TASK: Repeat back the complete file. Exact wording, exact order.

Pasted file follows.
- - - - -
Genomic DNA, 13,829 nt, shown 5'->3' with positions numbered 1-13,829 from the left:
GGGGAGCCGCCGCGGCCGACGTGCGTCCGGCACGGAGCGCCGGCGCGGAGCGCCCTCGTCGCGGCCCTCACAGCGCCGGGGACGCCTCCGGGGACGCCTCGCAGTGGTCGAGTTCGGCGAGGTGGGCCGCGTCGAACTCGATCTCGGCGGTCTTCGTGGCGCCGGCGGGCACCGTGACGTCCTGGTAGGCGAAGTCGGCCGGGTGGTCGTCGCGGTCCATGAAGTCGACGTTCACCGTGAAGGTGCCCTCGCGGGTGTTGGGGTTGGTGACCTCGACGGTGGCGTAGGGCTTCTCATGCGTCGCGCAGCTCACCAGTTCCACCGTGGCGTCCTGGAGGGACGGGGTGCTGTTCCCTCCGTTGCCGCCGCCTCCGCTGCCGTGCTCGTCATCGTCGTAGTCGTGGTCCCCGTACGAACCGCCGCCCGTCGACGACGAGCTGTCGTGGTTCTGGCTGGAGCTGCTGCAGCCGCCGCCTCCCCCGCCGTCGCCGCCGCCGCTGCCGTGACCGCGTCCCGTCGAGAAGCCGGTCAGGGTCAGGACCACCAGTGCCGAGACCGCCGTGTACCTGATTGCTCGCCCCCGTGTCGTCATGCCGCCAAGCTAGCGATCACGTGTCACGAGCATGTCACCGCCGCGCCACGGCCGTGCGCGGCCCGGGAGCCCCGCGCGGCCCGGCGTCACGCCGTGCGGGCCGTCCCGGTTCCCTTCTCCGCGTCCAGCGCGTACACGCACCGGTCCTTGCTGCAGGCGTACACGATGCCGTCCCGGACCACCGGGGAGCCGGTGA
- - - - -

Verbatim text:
Genomic DNA, 13,829 nt, shown 5'->3' with positions numbered 1-13,829 from the left:
GGGGAGCCGCCGCGGCCGACGTGCGTCCGGCACGGAGCGCCGGCGCGGAGCGCCCTCGTCGCGGCCCTCACAGCGCCGGGGACGCCTCCGGGGACGCCTCGCAGTGGTCGAGTTCGGCGAGGTGGGCCGCGTCGAACTCGATCTCGGCGGTCTTCGTGGCGCCGGCGGGCACCGTGACGTCCTGGTAGGCGAAGTCGGCCGGGTGGTCGTCGCGGTCCATGAAGTCGACGTTCACCGTGAAGGTGCCCTCGCGGGTGTTGGGGTTGGTGACCTCGACGGTGGCGTAGGGCTTCTCATGCGTCGCGCAGCTCACCAGTTCCACCGTGGCGTCCTGGAGGGACGGGGTGCTGTTCCCTCCGTTGCCGCCGCCTCCGCTGCCGTGCTCGTCATCGTCGTAGTCGTGGTCCCCGTACGAACCGCCGCCCGTCGACGACGAGCTGTCGTGGTTCTGGCTGGAGCTGCTGCAGCCGCCGCCTCCCCCGCCGTCGCCGCCGCCGCTGCCGTGACCGCGTCCCGTCGAGAAGCCGGTCAGGGTCAGGACCACCAGTGCCGAGACCGCCGTGTACCTGATTGCTCGCCCCCGTGTCGTCATGCCGCCAAGCTAGCGATCACGTGTCACGAGCATGTCACCGCCGCGCCACGGCCGTGCGCGGCCCGGGAGCCCCGCGCGGCCCGGCGTCACGCCGTGCGGGCCGTCCCGGTTCCCTTCTCCGCGTCCAGCGCGTACACGCACCGGTCCTTGCTGCAGGCGTACACGATGCCGTCCCGGACCACCGGGGAGCCGGTGA